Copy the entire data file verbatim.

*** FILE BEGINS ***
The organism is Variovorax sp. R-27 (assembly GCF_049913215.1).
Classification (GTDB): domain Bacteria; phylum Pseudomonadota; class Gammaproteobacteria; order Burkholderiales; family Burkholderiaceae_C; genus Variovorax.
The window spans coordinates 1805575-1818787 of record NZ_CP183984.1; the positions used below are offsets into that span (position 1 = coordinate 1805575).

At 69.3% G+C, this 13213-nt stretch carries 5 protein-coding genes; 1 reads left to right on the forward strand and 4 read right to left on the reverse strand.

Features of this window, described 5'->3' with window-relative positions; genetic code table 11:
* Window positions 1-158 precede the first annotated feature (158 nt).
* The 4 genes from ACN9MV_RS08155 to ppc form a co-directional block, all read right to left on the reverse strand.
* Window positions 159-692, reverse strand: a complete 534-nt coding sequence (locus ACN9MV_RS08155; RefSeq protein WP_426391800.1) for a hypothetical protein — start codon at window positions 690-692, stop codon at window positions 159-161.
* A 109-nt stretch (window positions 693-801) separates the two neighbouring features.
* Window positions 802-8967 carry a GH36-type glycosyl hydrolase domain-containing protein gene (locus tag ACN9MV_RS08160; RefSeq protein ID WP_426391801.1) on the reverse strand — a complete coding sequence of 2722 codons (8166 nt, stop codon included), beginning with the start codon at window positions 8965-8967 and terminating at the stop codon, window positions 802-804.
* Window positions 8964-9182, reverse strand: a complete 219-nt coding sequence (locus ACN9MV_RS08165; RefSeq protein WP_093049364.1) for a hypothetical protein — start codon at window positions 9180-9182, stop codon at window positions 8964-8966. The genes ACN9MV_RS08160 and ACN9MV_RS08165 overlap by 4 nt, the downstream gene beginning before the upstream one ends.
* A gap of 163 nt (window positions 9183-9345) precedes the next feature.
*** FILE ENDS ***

The organism is Variovorax sp. R-27 (assembly GCF_049913215.1).
Classification (GTDB): domain Bacteria; phylum Pseudomonadota; class Gammaproteobacteria; order Burkholderiales; family Burkholderiaceae_C; genus Variovorax.
The window spans coordinates 1805575-1818787 of record NZ_CP183984.1; the positions used below are offsets into that span (position 1 = coordinate 1805575).

At 69.3% G+C, this 13213-nt stretch carries 5 protein-coding genes; 1 reads left to right on the forward strand and 4 read right to left on the reverse strand.

Features of this window, described 5'->3' with window-relative positions; genetic code table 11:
* Window positions 1-158 precede the first annotated feature (158 nt).
* The 4 genes from ACN9MV_RS08155 to ppc form a co-directional block, all read right to left on the reverse strand.
* Window positions 159-692, reverse strand: a complete 534-nt coding sequence (locus ACN9MV_RS08155; RefSeq protein WP_426391800.1) for a hypothetical protein — start codon at window positions 690-692, stop codon at window positions 159-161.
* A 109-nt stretch (window positions 693-801) separates the two neighbouring features.
* Window positions 802-8967 carry a GH36-type glycosyl hydrolase domain-containing protein gene (locus tag ACN9MV_RS08160; RefSeq protein ID WP_426391801.1) on the reverse strand — a complete coding sequence of 2722 codons (8166 nt, stop codon included), beginning with the start codon at window positions 8965-8967 and terminating at the stop codon, window positions 802-804.
* Window positions 8964-9182, reverse strand: a complete 219-nt coding sequence (locus ACN9MV_RS08165; RefSeq protein WP_093049364.1) for a hypothetical protein — start codon at window positions 9180-9182, stop codon at window positions 8964-8966. The genes ACN9MV_RS08160 and ACN9MV_RS08165 overlap by 4 nt, the downstream gene beginning before the upstream one ends.
* A gap of 163 nt (window positions 9183-9345) precedes the next feature.